Again, on its own, this makes for a strong sequel with a satisfyingly thrilling conclusion, but The Equalizer 2 fails at creating compelling villains capable of battling a sluggish and rather unremarkable middle second act — the sort who are just as complex and skilled as our hero. Instead, the filmmakers ham-fistedly attach a kindly neighborhood protector and community leader slant to the story, which was already plainly established in its predecessor and now feels rather redundant. Nevertheless, Fuqua and his team expand on this when having McCall cross paths with at-risk teen Miles (Ashton Sanders), providing him with an underlying opportunity for redemption, which arguably feels both unnecessary and needless. Remove this labored subplot from the equation, and the action thriller would feel less distracted with better pacing. As is, The Equalizer 2 is a decent companion piece with a well-intended plot, but it also leaves audiences feeling somewhat empty and unimpressed.
Vital Disc Stats: The Ultra HD Blu-ray
Sony Pictures Home Entertainment brings The Equalizer 2 to Ultra HD Blu-ray as a two-disc combo pack with a flyer for a Digital Copy, which can be redeemed via sonypictures.com and MoviesAnywhere. When redeeming said code, users have access to the 4K Dolby Vision version with Dolby Atmos audio. The dual-layered UHD66 disc sits comfortably opposite a Region Free, BD50 disc, and both are housed inside a black, eco-elite vortex case with a glossy slipcover. At startup, the disc goes straight to an interactive main menu that changes screens when switching between the usual options while music plays in the background.
The vigilante hero battles the ghosts of his past on Ultra HD with a beautiful and highly satisfying HEVC H.265 encode, offering an appreciable step-up over the Blu-ray version though it's not quite a night and day difference. Shot on the Arri Alexa camera system, capable of up to 3K resolution but likely mastered to a 2K digital intermediate, the 2160p picture shows a welcomed uptick, however small, revealing the stitching, threading and small creases in clothing. The tiniest crack, imperfection and pock mark in the streets and sides of buildings are plain to see while exposing every nook and cranny during the many interior shots, and facial complexions come with lifelike textures, especially during close-ups. Nevertheless, the sharpest edges along bridges, tops of buildings, brick walls and the chrome trim of cars are not the most stable and lightly dither on several occasions, and there are also several moments of mild softness in a few sequences.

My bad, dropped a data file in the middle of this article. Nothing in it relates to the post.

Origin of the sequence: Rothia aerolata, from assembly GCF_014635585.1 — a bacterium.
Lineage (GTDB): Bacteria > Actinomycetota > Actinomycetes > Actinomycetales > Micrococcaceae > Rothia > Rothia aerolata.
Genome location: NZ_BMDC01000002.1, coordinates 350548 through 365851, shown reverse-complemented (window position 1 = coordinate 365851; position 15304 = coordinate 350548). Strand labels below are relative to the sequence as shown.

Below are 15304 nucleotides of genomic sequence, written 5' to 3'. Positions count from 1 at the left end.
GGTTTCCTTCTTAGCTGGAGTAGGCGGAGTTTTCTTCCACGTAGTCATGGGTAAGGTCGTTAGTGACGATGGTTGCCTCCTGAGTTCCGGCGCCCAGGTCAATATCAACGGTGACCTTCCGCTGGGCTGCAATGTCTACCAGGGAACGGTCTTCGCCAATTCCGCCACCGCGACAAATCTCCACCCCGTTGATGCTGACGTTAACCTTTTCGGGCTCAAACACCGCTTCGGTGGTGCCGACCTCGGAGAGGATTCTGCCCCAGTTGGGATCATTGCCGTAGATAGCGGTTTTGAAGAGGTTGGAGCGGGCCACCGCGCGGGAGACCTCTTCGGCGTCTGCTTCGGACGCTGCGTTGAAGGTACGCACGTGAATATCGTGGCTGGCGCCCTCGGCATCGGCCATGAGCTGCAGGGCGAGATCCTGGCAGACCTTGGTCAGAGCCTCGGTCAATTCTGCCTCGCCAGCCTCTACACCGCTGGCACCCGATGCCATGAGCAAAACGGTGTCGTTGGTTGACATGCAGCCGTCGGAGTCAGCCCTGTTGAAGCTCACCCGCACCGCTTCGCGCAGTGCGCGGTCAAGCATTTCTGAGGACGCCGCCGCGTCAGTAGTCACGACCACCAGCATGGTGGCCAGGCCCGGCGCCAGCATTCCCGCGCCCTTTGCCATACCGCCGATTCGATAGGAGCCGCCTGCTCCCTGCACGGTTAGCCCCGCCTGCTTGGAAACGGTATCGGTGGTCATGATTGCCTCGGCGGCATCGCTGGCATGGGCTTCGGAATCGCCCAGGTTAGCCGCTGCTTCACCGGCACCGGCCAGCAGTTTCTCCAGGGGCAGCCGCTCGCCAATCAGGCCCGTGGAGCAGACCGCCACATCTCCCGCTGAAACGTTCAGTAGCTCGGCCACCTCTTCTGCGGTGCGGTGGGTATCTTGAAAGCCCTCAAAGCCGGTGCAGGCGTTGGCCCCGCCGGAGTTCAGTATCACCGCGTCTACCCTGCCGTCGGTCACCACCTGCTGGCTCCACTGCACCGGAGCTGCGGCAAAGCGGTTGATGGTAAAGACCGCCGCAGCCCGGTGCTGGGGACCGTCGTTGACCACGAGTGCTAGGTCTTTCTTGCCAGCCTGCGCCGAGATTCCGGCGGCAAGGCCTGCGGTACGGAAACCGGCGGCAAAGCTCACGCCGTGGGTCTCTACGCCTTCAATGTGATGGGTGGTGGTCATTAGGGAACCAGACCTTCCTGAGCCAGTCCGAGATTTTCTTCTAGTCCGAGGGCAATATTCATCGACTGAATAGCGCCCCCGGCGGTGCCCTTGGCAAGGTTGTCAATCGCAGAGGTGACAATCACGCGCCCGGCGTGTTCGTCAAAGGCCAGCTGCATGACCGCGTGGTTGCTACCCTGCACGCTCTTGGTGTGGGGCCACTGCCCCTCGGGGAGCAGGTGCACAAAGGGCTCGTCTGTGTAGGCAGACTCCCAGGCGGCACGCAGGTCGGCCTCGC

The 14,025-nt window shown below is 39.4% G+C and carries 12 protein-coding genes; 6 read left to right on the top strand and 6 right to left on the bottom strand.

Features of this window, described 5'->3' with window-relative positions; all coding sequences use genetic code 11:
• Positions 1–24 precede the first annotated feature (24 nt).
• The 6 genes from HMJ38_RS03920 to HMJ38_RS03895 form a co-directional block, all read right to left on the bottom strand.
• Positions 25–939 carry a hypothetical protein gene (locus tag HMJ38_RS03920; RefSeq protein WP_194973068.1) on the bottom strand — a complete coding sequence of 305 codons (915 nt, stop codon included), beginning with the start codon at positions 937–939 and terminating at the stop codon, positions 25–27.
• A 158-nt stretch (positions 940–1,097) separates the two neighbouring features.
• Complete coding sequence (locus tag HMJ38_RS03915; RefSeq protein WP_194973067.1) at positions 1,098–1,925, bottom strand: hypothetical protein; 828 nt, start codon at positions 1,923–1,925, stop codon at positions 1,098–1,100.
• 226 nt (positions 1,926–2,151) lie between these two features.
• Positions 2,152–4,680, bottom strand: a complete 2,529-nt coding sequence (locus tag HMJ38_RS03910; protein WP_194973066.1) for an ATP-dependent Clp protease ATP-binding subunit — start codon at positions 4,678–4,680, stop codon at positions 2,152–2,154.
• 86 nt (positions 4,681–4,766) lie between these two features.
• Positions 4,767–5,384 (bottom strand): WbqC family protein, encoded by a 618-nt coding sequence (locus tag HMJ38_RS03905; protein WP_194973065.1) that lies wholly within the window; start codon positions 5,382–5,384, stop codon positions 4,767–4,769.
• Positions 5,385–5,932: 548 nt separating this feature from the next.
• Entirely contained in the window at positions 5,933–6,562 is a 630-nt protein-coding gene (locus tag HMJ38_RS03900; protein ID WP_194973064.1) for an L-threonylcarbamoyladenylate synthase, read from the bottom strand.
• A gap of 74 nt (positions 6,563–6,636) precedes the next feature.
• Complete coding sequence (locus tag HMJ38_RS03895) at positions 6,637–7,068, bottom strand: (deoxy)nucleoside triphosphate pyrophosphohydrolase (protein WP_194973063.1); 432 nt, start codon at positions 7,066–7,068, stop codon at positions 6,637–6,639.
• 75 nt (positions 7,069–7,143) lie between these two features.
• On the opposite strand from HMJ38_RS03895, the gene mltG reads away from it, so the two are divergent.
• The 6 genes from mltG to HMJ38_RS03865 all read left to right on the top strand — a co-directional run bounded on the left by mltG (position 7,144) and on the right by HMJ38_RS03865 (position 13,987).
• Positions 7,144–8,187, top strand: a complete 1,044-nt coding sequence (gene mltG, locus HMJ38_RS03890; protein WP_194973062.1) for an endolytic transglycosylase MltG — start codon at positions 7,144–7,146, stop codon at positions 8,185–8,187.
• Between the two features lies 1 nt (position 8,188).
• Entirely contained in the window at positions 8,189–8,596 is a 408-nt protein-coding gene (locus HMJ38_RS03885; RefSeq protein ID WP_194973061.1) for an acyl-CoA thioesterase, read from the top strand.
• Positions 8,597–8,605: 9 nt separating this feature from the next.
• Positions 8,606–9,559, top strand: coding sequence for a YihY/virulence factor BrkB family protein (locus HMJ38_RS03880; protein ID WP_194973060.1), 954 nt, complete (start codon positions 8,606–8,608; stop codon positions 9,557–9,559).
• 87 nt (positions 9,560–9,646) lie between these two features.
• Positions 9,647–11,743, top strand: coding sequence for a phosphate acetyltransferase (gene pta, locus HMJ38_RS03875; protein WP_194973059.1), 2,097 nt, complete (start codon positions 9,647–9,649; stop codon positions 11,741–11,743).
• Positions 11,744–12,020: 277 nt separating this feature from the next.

Like its 1080p peer, the best aspect of this freshly-minted 4K transfer is the brightness levels, providing the image with a remarkable cinematic quality and a beautiful three-dimensional 2.40:1 picture. Blacks enjoy a substantial boost, looking inkier and richer throughout while maintaining excellent visibility in the darkest shadows without losing its luster or pitch-black gloss. However, there are minor instances where they come off strong enough to almost crush the finer details in various articles of clothing. But this is easily overlooked in favor of the improved contrast, making much of the action pop and providing a few lovely photorealistic moments that standout. From the radiance of light fixtures to the fluffy clouds in the sky, whites are a bit more intense and luminous, but specular highlights don't seem to show a significantly dramatic difference. But that's not to say the chrome trim of cars, other metallic edges and explosions don't come with a brighter, sparkling glow.